This knowledge, this faith, this swordsmanship, is not developed exactly the same in every hand. I move differently through the world as a Christian as someone else might. But if we listen to Christ, and take our responsibility as ethical, practicing Christians seriously, we all have access to this Christian tool.

Jesus also reminds us that the people closest to us, our family members, are the people who are most likely to be confused or alienated, by our faithful conviction, by our responsibility.

In Genesis, we see Sarah turn to someone else, to Abraham, in order to deal the “fatal” (though it does not turn out to be fatal) blow to a member of her household. Hagar is not a member of Sarah’s and Abraham’s family. Her status as slave is brought up again and again, even by God. The power-differential makes Sarah’s treatment of Hagar all the more reprehensible.

In the passage, we are told that Isaac has just been weaned. Sarah’s ire is stoked when she notices her newly independent son—that is, no longer dependent on her body for his nourishment, she is no longer the absolute center of his world—expanding his orbit to include Hagar, the mother of his brother. They are playing together. This gentle exchange, we have no reason to think it is anything other than friendly, sends Sarah off the rails. We could imagine another version of this story in which Sarah confronts Hagar herself. Or, better, in which she considers herself, her own position, before moving to throw out an innocent woman and child.

In our own times, perhaps we could imagine a subordinate at work, with whom we have some (even very large) bone to pick. I would hope that our ethical understanding would prevent us from acting rashly or with cowardice. Rather than having our subordinate fired because they seem like a threat, for example, we talk to them. Or, if we can’t talk to them about the reason for our jealousy, we turn, first, to ourselves, and try to understand how—through prayer, through confession—we might better be able to live peaceably, if not amicably, with that person. Because it is not their fault that we are angry. It is not their fault that we are jealous. It is a sign of how far we are from being in a right relationship with God that we can’t find it in ourselves to avoid back-stabbing. Which, yes, is something one can do with a sword. But not the usage, I think, Jesus intended for the symbolic sword he mentions.

Which brings me back to my original theme of family. I’ll share with you all that my family does not communicate particularly well. A big challenge in my relationship with them, has been to learn how to share my grief, my sadness, my experience, with them, rather than bottling it up. We’re not a family that speaks about emotions. If I am committed to loving them—and sometimes that love goes away, or becomes abstract rather than intimate—I have to learn how to talk. This is just the first step, my first step, in better learning to practice my own responsibility to those closest to me as a follower of Jesus.

In our lives beyond our families, it is also important that we discover, we practice, using the sword, the ethical sword, the sword of Christian responsibility, in our daily lives. It’s easy to becomes overwhelmed, in our day and age, but equally any day and age, by all the injustice that surrounds us. There are big, systemic injustices—poverty, racism, ableism—that we can find, also, in ourselves and a path to act against them.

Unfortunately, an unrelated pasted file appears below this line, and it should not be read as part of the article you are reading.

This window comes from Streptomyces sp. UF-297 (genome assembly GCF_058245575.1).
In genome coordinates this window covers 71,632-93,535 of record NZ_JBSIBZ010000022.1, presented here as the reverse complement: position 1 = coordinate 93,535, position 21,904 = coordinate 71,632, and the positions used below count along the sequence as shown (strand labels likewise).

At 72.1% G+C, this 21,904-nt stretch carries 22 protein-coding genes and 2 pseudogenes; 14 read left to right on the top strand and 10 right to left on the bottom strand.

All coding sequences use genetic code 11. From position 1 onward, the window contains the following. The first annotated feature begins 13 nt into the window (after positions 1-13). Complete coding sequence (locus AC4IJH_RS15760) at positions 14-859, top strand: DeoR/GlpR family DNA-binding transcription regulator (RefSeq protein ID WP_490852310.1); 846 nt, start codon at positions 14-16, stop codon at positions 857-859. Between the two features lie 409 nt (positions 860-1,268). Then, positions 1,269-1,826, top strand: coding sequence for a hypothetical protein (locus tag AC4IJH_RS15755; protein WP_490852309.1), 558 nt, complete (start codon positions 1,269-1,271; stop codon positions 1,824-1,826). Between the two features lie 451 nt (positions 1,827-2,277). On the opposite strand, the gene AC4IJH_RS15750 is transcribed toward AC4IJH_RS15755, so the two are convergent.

And then, there are intimate encounters. We might be approached by a person who does not have a home. We might not know how to love that person, or what kind of “help” it’s right to offer. We are left feeling guilty. Or we are angry that our act of charity was not met with more gratitude. We fail at being empathetic people all the time. I do. I do not want to seem righteous here, because I’m not.

I, and we are troubled by our responsibilities as loving neighbors all the the more often when the stakes, and the choices, are right in front of us. They are right in front of us in our own families. They are right outside our doors in Baltimore, in this very neighborhood. I don’t have the solution. But part of my commitment as follower of Jesusis to continue preparing myself to better act as I can, when I can.

I’ll end on a slightly lighter, but equally important note. This week, I saw a poem one of my former colleagues—a wonderful poet named Kjerstin Kauffman—that had just been published online at Literary Matters.

Here it is, "Spring Hiatus."

This is a poem about peace—the concept that has been given short shrift this week.

This poem, however, acknowledges that peace is not a one-size fits all or readily available entity. Kjerstin’s poem talks about peace as a kind of preparation. She returns to an Edenic state of calm and is surprised by this peace, is surprised by the wholeness, even including her children close to her body (the loss Sarah was mourning), her own boundaries, a forgetfulness of time.

She wakes up and finds that she can see the world more clearly. “Why is my neighbor in exile here?” A reminder that not everyone gets to experience the peace she has been gifted. But, refreshed, “a grasping that held me is gone.”

The world is a place of possibility. A place in which we can, we can, we must, prepare ourselves constantly to act as we can, through the means we are given, our families, our gifts, our unique love, to bring ourselves closer to the ideal Christ imagined. He was the Prince of Peace, after all. The end game is never division, but a world, even a very distant one, that we allow ourselves to conceive of, where the sword Jesus brings is no longer necessary. Until then.

Thank you, Emmanuel, for showing me more how to be a part of a loving, responsible, occasionally sword-wielding community. Being a part of you, this body, has meant more to me than I can express. With love. Amen.